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Be The Reason: We Must Take Action Cautionary Tales

I have been thinking about cautionary tales. A cautionary tale comes from folklore; its duty is to warn the listener of danger and essentially choose to take action or heed a warning. Oft times there is a dilemma which requires action. It is no secret we have an alcohol and other drug crisis in our […]

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I have been thinking about cautionary tales. A cautionary tale comes from folklore; its duty is to warn the listener of danger and essentially choose to take action or heed a warning. Oft times there is a dilemma which requires action.

It is no secret we have an alcohol and other drug crisis in our country. The death count mounts daily and hundreds of thousands of lives are effected in more ways then we can imagine. The data undulates before us and yet families and friends act in isolation as if there is no one else but them and as if help is out of reach.

Here are some cautionary tales from the field

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A mother calls. She is crying and can hardly cobble out her words. Her 16 year old is in the hospital. He has difficulty breathing and yet is raging like a fire breathing dragon, yelling expletives to all that can hear. He tested positive for Xanax and other drugs and vaping marijuana has ruined his lungs. He stopped going to school and keeps his family hostage in their beautiful home, which despite it’s fine American beauty decor feels more like drab, dark prison walls that members come and go from.

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A women who walks like a former beauty queen calls. She has the voice of a poet and grabs your attention with the melody of her voice. She is broken. Having grown up in an alcoholic home where mum brought home new partners all the time she thought that was just what one did. Alcohol bottles and cocktail shakers lined her home like fine porcelain knickknacks. Never quite right and always trying to please she was bright, beautiful, and talented; and yet she was so adult lured by men and women who have her things and wanted bodily favors in return. Masking herself with alcohol and drugs just as mum did at 16, she now has a full blown habit. Today she wanted help.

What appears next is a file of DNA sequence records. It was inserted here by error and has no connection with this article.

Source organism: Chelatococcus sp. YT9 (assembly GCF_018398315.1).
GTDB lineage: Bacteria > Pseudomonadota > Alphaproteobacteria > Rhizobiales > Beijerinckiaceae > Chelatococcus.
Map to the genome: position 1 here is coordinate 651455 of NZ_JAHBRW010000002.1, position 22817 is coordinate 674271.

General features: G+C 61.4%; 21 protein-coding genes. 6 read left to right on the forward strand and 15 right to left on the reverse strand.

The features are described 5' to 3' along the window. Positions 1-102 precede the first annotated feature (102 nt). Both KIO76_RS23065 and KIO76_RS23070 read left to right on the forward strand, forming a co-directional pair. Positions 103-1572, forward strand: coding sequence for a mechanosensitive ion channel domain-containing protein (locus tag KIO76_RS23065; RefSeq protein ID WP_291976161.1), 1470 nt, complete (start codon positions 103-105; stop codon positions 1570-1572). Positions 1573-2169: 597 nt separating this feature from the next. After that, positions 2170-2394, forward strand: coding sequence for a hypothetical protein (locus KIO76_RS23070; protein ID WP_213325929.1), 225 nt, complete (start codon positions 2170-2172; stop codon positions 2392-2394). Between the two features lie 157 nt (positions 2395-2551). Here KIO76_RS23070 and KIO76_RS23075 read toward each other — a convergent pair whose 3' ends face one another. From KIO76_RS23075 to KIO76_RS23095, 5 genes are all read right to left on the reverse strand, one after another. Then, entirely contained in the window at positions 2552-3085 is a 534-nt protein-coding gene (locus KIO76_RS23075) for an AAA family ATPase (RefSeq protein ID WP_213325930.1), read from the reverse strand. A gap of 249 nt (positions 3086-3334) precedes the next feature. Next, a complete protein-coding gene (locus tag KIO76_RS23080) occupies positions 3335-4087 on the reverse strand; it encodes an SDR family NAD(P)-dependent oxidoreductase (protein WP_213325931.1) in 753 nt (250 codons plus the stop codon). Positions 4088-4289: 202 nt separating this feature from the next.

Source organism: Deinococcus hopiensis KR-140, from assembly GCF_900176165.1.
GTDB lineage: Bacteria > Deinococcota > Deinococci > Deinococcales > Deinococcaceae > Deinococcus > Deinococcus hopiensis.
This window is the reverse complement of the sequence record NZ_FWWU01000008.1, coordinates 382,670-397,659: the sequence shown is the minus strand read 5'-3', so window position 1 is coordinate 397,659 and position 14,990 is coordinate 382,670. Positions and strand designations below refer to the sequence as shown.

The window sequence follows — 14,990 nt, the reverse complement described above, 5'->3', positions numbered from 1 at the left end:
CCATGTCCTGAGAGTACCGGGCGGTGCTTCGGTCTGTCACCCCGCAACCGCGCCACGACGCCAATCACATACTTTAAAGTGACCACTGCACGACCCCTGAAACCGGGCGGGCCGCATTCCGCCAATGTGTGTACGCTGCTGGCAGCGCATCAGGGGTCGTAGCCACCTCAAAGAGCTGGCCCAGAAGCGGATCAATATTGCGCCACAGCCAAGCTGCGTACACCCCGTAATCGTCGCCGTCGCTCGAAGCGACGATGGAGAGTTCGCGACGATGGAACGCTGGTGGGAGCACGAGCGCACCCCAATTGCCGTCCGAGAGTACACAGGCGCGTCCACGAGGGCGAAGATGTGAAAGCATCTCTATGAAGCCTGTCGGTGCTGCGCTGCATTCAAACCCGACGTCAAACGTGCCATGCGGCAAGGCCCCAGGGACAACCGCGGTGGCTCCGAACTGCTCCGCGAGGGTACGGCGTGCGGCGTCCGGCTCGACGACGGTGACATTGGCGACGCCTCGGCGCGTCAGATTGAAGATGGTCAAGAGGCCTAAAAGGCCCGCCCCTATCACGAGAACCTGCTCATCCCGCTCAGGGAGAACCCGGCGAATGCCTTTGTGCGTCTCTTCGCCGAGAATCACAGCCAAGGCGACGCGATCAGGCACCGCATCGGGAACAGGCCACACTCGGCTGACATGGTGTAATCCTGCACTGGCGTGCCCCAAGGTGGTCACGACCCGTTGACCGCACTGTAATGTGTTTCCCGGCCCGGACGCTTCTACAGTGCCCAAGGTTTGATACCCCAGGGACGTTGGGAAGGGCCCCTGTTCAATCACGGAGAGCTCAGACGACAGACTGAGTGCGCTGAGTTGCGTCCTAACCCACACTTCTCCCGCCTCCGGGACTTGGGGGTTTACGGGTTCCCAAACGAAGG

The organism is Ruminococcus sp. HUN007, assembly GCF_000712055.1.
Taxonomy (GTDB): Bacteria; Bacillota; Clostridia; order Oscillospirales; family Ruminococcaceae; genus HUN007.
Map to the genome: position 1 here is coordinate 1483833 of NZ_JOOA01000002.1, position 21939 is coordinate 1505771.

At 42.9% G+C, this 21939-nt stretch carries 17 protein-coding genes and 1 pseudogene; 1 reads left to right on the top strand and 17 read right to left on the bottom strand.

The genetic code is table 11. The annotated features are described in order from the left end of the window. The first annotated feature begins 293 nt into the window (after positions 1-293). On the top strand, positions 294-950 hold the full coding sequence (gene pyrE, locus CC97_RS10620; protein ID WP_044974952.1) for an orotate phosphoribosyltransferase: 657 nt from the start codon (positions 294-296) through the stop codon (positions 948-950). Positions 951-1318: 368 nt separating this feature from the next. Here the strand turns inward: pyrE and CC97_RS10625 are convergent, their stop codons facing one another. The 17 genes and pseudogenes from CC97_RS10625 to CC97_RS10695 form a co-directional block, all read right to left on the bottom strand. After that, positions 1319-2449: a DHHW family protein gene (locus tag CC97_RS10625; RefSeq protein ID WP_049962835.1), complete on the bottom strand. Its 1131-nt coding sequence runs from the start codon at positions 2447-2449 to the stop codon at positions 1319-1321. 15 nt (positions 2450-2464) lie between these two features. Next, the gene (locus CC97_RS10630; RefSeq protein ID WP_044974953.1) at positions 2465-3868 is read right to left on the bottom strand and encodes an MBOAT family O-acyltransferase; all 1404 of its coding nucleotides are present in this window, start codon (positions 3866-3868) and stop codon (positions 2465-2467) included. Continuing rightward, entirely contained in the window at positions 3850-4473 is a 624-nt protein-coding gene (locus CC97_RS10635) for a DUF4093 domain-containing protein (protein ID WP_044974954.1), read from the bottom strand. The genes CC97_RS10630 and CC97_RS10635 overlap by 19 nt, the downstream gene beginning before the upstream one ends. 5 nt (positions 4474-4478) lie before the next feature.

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A husband calls . His life is in shambles . All the pot, all the porn, all the exercise can’t hide the pain of grief and loss. His son overdosed and and died. He grew up in a home that raged and whose middle name was “you’re not good enough.“ His life was meaningless and his marriage empty. There was no love just lies deceptions and secrets. What should he do?

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A lawyer calls about his talented, over-the-top successful client who takes too many pills and has too many doctors on his payroll. They respond at all hours sending over and refilling prescriptions all in the name of health. We try and help him get the help he needs. He rejects armed with a symphony of white coats who are on retainer.